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The Doll’s Alphabet

There are writers who have an unrelenting and at times elemental relationship to storytelling; writers whose entire worlds are contained within a single sentence. Camilla Grudova’s debut collection of stories, The Doll’s Alphabet, captures this definitive way of storytelling in conjuring up an immediate, uncanny world. One that is gothic, […]

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The Quality Of Silence

How far would you go for those you love? Arriving at an airport halfway across the globe – a last way station in a remote part of the world – Yasmin finds she would give, do or say anything to convince the authorities to go out looking for her husband Matt. He has gone missing after […]

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First Wheel In Town: A Victorian Cycling Club Romance

In an age where we use fast modes of transport like cars and trains, it’s hard to imagine that the United States were experiencing a very different kind of “wheel fever” in the 1880s. The invention of the bicycle and its rise in popularity (after the somewhat failed ‘velocipede’) changed […]

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The Pricklebottoms

Mary Ann Wood’s debut book The Pricklebottoms is comprised of four short (and I mean short!) stories centred on a family of five anthropomorphic hedgehogs, parents with three children, living in a forest community made up of a variety of traditional woodland creatures. A classic, well-established setting for a children’s tale. […]

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The Million Dollar Blog

When asked as a kid what I wanted to be when I grew up, I usually answered that I wanted to be a writer. This response was usually met with some surprise, because answers like ‘teacher’ or ‘police officer’ obviously were far more common. Nowadays, lots of young people want […]

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Victoria: A Life

Over the years, A.N. Wilson has become renowned for his studied portraits of Victorian history. Now he has finally come around to attempt the impressive endeavour of chronicling the long and full life of Queen Victoria. The resultant biography succeeds in making an excellent first impression. To the book’s strength, […]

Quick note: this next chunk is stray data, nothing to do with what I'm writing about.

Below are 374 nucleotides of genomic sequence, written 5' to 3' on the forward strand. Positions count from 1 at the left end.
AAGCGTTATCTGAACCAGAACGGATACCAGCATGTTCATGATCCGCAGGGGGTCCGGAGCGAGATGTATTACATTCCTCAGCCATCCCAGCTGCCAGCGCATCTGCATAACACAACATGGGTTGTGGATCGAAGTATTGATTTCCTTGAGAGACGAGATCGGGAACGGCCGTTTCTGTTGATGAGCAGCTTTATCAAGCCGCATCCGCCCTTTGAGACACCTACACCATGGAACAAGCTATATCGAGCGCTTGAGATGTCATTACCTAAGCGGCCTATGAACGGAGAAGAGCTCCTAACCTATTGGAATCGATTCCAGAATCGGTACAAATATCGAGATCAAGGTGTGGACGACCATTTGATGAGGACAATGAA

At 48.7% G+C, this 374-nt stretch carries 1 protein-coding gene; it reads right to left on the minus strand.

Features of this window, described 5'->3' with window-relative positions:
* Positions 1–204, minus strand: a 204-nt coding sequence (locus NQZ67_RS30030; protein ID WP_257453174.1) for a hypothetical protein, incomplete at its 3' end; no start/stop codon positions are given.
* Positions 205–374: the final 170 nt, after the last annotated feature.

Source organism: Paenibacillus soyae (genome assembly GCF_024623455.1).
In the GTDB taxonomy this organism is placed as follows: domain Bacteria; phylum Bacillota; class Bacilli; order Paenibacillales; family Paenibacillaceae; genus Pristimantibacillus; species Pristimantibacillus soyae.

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The Storyteller

Behind every great book is a good editor. This statement is not meant to dis any authors, but to illustrate that writers – especially those at the beginning of their writing career – greatly benefit from the help of a professional who not only checks for typos and grammar, but is […]

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Mad or Bad: Crime and Insanity in Victorian Britain

In the 19th century there was a growing awareness and scientific interest in the human mind. These first steps into what later would be called ‘psychology’ also changed the way people – judges, politicians and the general public – viewed criminal cases involving madness. This is what David J. Vaughan’s book Mad […]

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The Wander Society

Do you ever get the feeling that there should be more to life? That what’s expected of you is in no way connected with who you are? That our connectivity – as we increasingly relate to each other’s lives through television, social media and video chat – tends to leave […]

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Why The Dutch Are Different

Any tourist who has spent any time at all in Amsterdam, perusing one of the mandatory souvenir shops, will undoubtedly have stumbled upon many a T-shirt with the tagline “And as finishing touch, God created the Dutch.” I’ve always been undecided on whether this statement should be taken as delightfully […]